The Cubs could be in for a second half they haven’t experienced since the Theo Epstein-led rebuild. The last half of the season could feel like an even longer slog if there are more games like Saturday’s 6-0 loss to the Cardinals.
And catcher Willson Contreras wasn’t happy.
“I feel like everybody was off,” Contreras said. “Everybody was distracted, I don’t know why. Probably because the All-Star break is really close. Tomorrow is the last game of the first half. I don’t think that way, but I didn’t think we were on today.”
It was the latest rough night in a series of many for the Cubs, and the downturn has changed the trajectory of the season and perhaps the franchise, putting president Jed Hoyer and the team at a crossroads with long-lasting ramifications.
Instead of looking for a piece or two that could put them over the top, the Cubs might be selling before the July 30 trade deadline. Big names with expiring contracts could be dealt for prospects, confirming the Cubs’ change in direction after their 11-game losing streak.
And the recent stretch has been “really hard” on Contreras, who has experienced nothing but winning teams since coming up in 2016. The 2019 season was the only one in which the Cubs missed the playoffs.
“It’s really hard, especially when you want to win, you want to fight for anything that is in your control, but also I have to understand that this is a team effort,” Contreras said. “I cannot take control with my hands. I have to let a lot of things go.
“We’re having a tough stretch right now. I think we have to turn it around, but it’s a team effort. It’s not individual effort.”
If the Cubs decide to get rid of their biggest pieces, the rest of 2021 could be very challenging. A team without Kris Bryant, Javy Baez, Anthony Rizzo and other hitters would struggle. As would a group that sees its bullpen lose key pieces such as All-Star Craig Kimbrel, Andrew Chafin and Ryan Tepera.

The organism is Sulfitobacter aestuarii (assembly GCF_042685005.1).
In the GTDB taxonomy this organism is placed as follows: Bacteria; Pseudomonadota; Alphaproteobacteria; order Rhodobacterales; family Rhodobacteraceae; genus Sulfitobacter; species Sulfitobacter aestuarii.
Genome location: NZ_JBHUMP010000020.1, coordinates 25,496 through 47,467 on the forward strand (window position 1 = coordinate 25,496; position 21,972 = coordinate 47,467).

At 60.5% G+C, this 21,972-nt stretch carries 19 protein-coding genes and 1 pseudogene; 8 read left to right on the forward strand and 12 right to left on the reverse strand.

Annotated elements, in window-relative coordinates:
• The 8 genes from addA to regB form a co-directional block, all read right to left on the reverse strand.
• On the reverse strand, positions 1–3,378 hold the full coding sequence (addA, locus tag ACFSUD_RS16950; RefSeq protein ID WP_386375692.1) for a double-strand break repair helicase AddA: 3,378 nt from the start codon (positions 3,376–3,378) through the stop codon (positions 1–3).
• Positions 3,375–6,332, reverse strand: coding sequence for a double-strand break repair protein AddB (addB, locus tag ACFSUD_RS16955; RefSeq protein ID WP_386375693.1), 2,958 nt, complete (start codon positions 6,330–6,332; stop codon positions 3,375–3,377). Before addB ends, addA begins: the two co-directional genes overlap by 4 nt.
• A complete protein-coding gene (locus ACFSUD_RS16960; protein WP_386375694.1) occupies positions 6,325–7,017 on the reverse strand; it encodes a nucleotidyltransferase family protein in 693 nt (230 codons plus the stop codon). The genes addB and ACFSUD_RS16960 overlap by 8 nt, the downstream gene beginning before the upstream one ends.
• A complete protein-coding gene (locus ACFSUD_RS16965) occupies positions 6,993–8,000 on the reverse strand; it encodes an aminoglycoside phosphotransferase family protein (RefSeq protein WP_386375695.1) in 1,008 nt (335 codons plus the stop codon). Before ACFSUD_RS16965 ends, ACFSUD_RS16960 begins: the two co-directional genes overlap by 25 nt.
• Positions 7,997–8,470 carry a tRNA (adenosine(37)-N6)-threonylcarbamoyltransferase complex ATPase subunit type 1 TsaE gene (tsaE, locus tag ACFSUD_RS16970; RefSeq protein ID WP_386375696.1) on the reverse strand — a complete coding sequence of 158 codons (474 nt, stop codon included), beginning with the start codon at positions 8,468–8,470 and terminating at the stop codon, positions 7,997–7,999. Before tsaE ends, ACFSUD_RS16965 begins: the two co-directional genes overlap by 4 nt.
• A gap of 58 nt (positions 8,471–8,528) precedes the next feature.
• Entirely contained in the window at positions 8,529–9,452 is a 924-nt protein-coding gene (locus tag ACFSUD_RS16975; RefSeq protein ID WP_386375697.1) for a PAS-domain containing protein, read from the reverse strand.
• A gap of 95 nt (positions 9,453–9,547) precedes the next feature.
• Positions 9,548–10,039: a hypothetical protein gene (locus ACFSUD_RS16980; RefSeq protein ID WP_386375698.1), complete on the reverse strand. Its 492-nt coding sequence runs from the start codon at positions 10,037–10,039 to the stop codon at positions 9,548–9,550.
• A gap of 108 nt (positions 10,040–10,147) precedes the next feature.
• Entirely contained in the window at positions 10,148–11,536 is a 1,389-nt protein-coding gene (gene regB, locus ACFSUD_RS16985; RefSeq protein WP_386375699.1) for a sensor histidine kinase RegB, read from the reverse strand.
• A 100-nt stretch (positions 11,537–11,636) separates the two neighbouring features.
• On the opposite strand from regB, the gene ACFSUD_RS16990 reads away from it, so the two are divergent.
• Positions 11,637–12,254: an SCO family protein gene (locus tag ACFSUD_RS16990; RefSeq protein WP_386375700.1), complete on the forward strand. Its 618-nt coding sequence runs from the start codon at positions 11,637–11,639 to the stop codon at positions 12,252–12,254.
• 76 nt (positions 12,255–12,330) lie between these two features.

But a grueling second half wouldn’t change Contreras.
“I’m just going to keep doing my job; the way I play is not going to change,” he said. “That’s on everybody’s work ethic. We have to win as a team. Also, I cannot ask everybody to play like I do or to play like Baez and I play. Everybody’s different. I know that they might be tired, but I’m here to win. I’m here to compete. That is what I like to have from everybody else.”
Contreras, however, won’t be confronting his teammates.
“There’s a lot going on,” Contreras said. “There’s a lot of things that I would like to say, but I [would] rather keep it to myself than say it. That’s it.”
What’s going on is a team that’s losing and could be broken up.
By the end of the month, the Cubs could look different. A core that won a fabled championship but never returned to the promised land could be scattered about the league as contenders pick away at the Cubs.
Whatever the terminology, the next few weeks might bring painful changes.
“I know maybe the word ‘rebuild’ has been thrown out there,” manager David Ross said before the game, “but that’s not the impression that I think anybody’s under around here.”
Rebuild or reset, the second half could be very tough to stomach. Things will be even more difficult if there are more nights like Saturday.